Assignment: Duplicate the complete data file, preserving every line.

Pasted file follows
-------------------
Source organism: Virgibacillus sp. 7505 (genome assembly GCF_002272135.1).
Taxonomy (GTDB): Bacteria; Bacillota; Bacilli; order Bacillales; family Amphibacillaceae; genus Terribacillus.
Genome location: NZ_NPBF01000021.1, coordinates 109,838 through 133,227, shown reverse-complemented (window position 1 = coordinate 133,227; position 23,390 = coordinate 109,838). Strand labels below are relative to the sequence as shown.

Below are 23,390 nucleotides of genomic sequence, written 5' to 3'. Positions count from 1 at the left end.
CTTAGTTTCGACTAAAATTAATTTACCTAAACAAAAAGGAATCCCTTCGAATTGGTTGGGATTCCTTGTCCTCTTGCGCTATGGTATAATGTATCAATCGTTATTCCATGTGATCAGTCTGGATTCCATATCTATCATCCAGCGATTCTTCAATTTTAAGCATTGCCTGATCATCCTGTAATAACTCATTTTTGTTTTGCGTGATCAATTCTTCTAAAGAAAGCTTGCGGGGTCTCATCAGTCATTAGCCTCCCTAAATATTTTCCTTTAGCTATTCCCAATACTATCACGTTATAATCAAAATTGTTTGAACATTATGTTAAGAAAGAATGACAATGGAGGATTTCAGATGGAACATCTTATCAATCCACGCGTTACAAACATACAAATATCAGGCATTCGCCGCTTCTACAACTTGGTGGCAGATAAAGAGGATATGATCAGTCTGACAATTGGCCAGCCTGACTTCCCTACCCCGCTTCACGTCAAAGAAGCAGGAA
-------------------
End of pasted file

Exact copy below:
Source organism: Virgibacillus sp. 7505 (genome assembly GCF_002272135.1).
Taxonomy (GTDB): Bacteria; Bacillota; Bacilli; order Bacillales; family Amphibacillaceae; genus Terribacillus.
Genome location: NZ_NPBF01000021.1, coordinates 109,838 through 133,227, shown reverse-complemented (window position 1 = coordinate 133,227; position 23,390 = coordinate 109,838). Strand labels below are relative to the sequence as shown.

Below are 23,390 nucleotides of genomic sequence, written 5' to 3'. Positions count from 1 at the left end.
CTTAGTTTCGACTAAAATTAATTTACCTAAACAAAAAGGAATCCCTTCGAATTGGTTGGGATTCCTTGTCCTCTTGCGCTATGGTATAATGTATCAATCGTTATTCCATGTGATCAGTCTGGATTCCATATCTATCATCCAGCGATTCTTCAATTTTAAGCATTGCCTGATCATCCTGTAATAACTCATTTTTGTTTTGCGTGATCAATTCTTCTAAAGAAAGCTTGCGGGGTCTCATCAGTCATTAGCCTCCCTAAATATTTTCCTTTAGCTATTCCCAATACTATCACGTTATAATCAAAATTGTTTGAACATTATGTTAAGAAAGAATGACAATGGAGGATTTCAGATGGAACATCTTATCAATCCACGCGTTACAAACATACAAATATCAGGCATTCGCCGCTTCTACAACTTGGTGGCAGATAAAGAGGATATGATCAGTCTGACAATTGGCCAGCCTGACTTCCCTACCCCGCTTCACGTCAAAGAAGCAGGAA